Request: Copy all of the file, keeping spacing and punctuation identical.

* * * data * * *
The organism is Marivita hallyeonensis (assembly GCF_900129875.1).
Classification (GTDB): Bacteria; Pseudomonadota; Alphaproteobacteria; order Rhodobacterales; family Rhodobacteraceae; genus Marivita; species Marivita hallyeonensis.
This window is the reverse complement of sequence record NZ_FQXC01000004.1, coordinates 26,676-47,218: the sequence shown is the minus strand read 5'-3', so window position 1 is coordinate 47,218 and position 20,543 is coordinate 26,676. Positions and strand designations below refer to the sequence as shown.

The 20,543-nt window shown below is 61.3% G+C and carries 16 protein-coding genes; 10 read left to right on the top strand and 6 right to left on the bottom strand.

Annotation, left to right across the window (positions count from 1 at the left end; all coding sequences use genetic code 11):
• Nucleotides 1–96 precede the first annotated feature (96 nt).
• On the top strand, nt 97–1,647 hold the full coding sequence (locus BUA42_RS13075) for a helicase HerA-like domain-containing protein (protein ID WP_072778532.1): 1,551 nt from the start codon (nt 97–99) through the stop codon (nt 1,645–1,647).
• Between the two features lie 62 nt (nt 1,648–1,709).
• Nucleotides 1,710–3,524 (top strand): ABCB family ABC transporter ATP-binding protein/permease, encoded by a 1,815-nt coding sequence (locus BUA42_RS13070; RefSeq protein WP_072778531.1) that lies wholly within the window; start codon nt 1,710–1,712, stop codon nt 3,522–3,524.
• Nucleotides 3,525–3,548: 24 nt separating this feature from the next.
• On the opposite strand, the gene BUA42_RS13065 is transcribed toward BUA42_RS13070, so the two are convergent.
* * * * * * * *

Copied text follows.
The organism is Marivita hallyeonensis (assembly GCF_900129875.1).
Classification (GTDB): Bacteria; Pseudomonadota; Alphaproteobacteria; order Rhodobacterales; family Rhodobacteraceae; genus Marivita; species Marivita hallyeonensis.
This window is the reverse complement of sequence record NZ_FQXC01000004.1, coordinates 26,676-47,218: the sequence shown is the minus strand read 5'-3', so window position 1 is coordinate 47,218 and position 20,543 is coordinate 26,676. Positions and strand designations below refer to the sequence as shown.

The 20,543-nt window shown below is 61.3% G+C and carries 16 protein-coding genes; 10 read left to right on the top strand and 6 right to left on the bottom strand.

Annotation, left to right across the window (positions count from 1 at the left end; all coding sequences use genetic code 11):
• Nucleotides 1–96 precede the first annotated feature (96 nt).
• On the top strand, nt 97–1,647 hold the full coding sequence (locus BUA42_RS13075) for a helicase HerA-like domain-containing protein (protein ID WP_072778532.1): 1,551 nt from the start codon (nt 97–99) through the stop codon (nt 1,645–1,647).
• Between the two features lie 62 nt (nt 1,648–1,709).
• Nucleotides 1,710–3,524 (top strand): ABCB family ABC transporter ATP-binding protein/permease, encoded by a 1,815-nt coding sequence (locus BUA42_RS13070; RefSeq protein WP_072778531.1) that lies wholly within the window; start codon nt 1,710–1,712, stop codon nt 3,522–3,524.
• Nucleotides 3,525–3,548: 24 nt separating this feature from the next.
• On the opposite strand, the gene BUA42_RS13065 is transcribed toward BUA42_RS13070, so the two are convergent.